South Pittsburgh Reporter - Serving South Pittsburgh Since 1939

By Margaret L. Smykla
Contributing Writer 

Brew House will soon have 76 new apartment units


The Brew House redevelopment, Student Conservation Association (SCA), and Rebuilding Together Pittsburgh (RTP) were the focus of the April 8 meeting of the South Side Planning Forum.

The redevelopment presentation was by Larysa Gradeck, vice-president of the Brew House Association, and Bill Gatti of the TREK Development Group.

The two organizations are partnering for the $21 million project which will transform the 115-year-old building at 2100 Mary St. into apartments and renovated artists’ space.

The plan for the 104,000-square foot space is: 76 units of affordable and market rate housing; gallery space; community workshop; and private artist work studios. There will be 48 parking spaces.

The current breakdown of unit types is: 20 studio apartments, of about 500 to 700 square feet; 51 one-bedroom, of about 800 to 1,100 square feet; and five two-bedroom, of about 1,100 to 1,450 square feet.

Since 1993, the non-profit Brew House Association has operated the former Duquesne brewery site as space for local artists. While the focus is primarily the visual arts, the building has provided studio space for puppeteers, sculptors, glass blowers, and others.

Ms. Gradeck said a goal is a national residency once the project is completed to attract a variety of artists.

Mr. Gatti said a special exception for artists’ studios will be sought from the city within the next six months.

The schedule is for construction to be complete and leasing for units in spring/summer of 2016.

In other presentations, Nancy Schaefer of the SCA said the organization will be working on conservation projects in South Side Park: Earth Day on April 26; and National Trails Day on June 7.

The focus will be battling invasive species those two days. Volunteers are sought from South Side neighbors, she said.

The SCA is a national and environmental nonprofit organization founded in 1957. It was established in Pittsburgh in 2001. Its mission is to build the next generation of conservation leaders and inspire stewardship of our communities by engaging young people in hands-on service.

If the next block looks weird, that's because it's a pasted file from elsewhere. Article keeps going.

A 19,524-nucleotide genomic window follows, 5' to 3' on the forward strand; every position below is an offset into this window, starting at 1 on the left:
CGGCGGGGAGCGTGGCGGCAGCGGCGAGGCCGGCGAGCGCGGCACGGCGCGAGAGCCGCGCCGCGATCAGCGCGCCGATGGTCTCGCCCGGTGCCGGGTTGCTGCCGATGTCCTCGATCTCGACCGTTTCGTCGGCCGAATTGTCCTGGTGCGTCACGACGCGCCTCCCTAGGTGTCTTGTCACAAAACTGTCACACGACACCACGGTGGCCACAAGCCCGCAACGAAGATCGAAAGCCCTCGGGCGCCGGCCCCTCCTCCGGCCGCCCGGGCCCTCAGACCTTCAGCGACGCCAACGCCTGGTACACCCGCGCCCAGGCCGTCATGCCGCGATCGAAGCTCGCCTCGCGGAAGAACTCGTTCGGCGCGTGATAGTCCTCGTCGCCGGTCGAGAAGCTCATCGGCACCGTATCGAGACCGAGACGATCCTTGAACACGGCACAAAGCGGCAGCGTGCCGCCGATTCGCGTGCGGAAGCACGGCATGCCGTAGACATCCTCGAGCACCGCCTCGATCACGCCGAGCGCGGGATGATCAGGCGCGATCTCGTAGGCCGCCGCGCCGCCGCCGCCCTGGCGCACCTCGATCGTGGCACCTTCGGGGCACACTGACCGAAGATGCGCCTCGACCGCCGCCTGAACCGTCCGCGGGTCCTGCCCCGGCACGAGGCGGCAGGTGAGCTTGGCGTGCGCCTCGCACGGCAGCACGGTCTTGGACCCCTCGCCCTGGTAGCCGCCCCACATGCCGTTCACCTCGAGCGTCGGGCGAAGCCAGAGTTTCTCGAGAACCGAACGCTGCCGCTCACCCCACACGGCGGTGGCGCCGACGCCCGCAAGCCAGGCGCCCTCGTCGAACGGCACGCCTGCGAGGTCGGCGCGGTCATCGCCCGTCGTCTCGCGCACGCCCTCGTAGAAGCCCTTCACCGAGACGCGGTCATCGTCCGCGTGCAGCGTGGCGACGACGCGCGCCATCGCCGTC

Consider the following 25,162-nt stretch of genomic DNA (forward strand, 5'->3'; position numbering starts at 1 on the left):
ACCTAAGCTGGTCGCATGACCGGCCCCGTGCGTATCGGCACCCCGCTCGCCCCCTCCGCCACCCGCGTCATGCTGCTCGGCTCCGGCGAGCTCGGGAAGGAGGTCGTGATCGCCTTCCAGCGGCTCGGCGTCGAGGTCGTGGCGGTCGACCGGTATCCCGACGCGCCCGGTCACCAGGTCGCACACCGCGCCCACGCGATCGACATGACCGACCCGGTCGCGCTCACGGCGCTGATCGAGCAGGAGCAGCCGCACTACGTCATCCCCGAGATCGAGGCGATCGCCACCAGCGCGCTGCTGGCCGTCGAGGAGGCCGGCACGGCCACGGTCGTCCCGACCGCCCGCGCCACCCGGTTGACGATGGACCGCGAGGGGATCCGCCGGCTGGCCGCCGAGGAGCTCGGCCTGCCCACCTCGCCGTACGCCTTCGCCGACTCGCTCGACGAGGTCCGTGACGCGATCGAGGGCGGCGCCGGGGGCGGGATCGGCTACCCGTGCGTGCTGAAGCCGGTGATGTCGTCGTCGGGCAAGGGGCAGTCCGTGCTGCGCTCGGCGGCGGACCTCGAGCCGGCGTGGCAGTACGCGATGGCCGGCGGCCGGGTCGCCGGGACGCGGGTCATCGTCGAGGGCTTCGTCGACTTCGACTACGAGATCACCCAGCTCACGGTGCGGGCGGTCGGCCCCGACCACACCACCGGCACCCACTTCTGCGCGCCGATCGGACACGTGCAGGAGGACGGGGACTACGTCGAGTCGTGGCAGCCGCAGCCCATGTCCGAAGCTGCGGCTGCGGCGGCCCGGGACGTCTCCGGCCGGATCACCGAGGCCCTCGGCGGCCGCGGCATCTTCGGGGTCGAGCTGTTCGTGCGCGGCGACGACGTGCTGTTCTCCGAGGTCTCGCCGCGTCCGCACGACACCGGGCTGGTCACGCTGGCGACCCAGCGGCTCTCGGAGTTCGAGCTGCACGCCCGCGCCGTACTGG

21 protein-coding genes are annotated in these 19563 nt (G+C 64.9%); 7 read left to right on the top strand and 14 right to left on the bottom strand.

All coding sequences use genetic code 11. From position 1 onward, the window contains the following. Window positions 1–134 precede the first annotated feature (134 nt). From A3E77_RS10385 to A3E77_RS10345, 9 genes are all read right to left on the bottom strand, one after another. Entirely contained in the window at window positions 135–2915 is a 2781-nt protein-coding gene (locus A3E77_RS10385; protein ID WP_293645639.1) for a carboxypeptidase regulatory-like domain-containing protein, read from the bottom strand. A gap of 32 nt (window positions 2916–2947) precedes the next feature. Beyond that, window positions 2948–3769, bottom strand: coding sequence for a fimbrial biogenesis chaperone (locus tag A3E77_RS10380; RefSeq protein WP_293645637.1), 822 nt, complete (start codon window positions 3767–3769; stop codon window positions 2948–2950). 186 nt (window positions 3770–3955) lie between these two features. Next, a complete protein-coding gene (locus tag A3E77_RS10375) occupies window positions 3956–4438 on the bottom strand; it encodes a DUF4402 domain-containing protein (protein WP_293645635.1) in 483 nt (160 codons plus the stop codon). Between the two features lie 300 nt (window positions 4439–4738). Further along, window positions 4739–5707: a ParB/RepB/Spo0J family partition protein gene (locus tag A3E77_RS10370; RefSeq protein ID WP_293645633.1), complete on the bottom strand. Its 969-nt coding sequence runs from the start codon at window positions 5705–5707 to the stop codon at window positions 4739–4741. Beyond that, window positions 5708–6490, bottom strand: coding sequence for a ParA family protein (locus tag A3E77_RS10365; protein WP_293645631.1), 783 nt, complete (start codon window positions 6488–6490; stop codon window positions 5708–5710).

Youngsters are working Saturdays on trails, signage, clean-up, and more under the supervision of trained, experienced crew leaders. In the summer, they will be working full-time in South Side Park.

Ms. Schaefer said the experience teaches youths how to work so they can eventually secure adult jobs. It also teaches them about the environment.

Youngsters should contact her if interested in summer and other work. Adults are also needed to lead the youth this summer.

Regarding Rebuilding Together Pittsburgh, its mission is providing free home repair assistance to low-income seniors, veterans, and the permanently disabled. Applicants must own their homes for at least three years, and be current on all property taxes or on a qualified payment plan.

Volunteers are sought for the June 7 volunteer day in the Slopes. All skill levels are welcome. Lunch and safety gear will be provided.

RTP is part of a national network, and is also a local non-profit with 501(c)(3) status.

To request an application for home repairs, call: 412-922-0953.

In his brief report of the Development Review Committee (DRC), Peter Kreuthmeier said there is no change in the status of the marina project. Work is scheduled to begin this fall with a small turnaround at the S. Water St. level. A walkway and ramp trail down to a small dock will be built.

In the second year, the URA parcel will be further developed. A parking lot and loading area will be built. Infrastructure and electrical will be installed. There will be more docks.

The marina operator will come to the DRC before the fall.

Next, Adam DeSimone of the South Side Bar and Restaurant Association (SSB&RA) said a final report, upon completion, will be shared with the forum on the March 15 St. Patrick’s Day on the South Side.

The plans included taxi, valet parking, pedicab, shuttle bus services, and toilet trailer. It was developed by volunteers of the SSB&RA and the Chamber of Commerce.

Since March 15, there have been meetings with various groups on what worked and did not work to be incorporated into a plan for next year.

The pedicabs, taxi cabs, and valet parking were especially successful, with the latter parking 288 cars.

Slopes resident Candace Gonzalez, who played an integral role in the planning, said the biggest challenge was from 8 to 11 p.m. as it was hard to get a cab due to the city-wide demand.

Mr. DeSimone said the long-term goal is to devise a master plan on safety, cleanliness, transportation, and vibrancy for South Side’s nighttime economy.

In other news, while Mary Ellen Solomon, Duquesne University’s director of government relations, was unable to attend the meeting, but she provided an update earlier in the day.

Duquesne is working with the South Side Chamber of Commerce and South Side Community Council to try to organize a student/neighbor social event at the Welcome Center in mid- to late-April.

The event will serve as a good opportunity for the university to prepare for a larger event in early October after students return for the fall term.

The next forum meeting will be on May 13.


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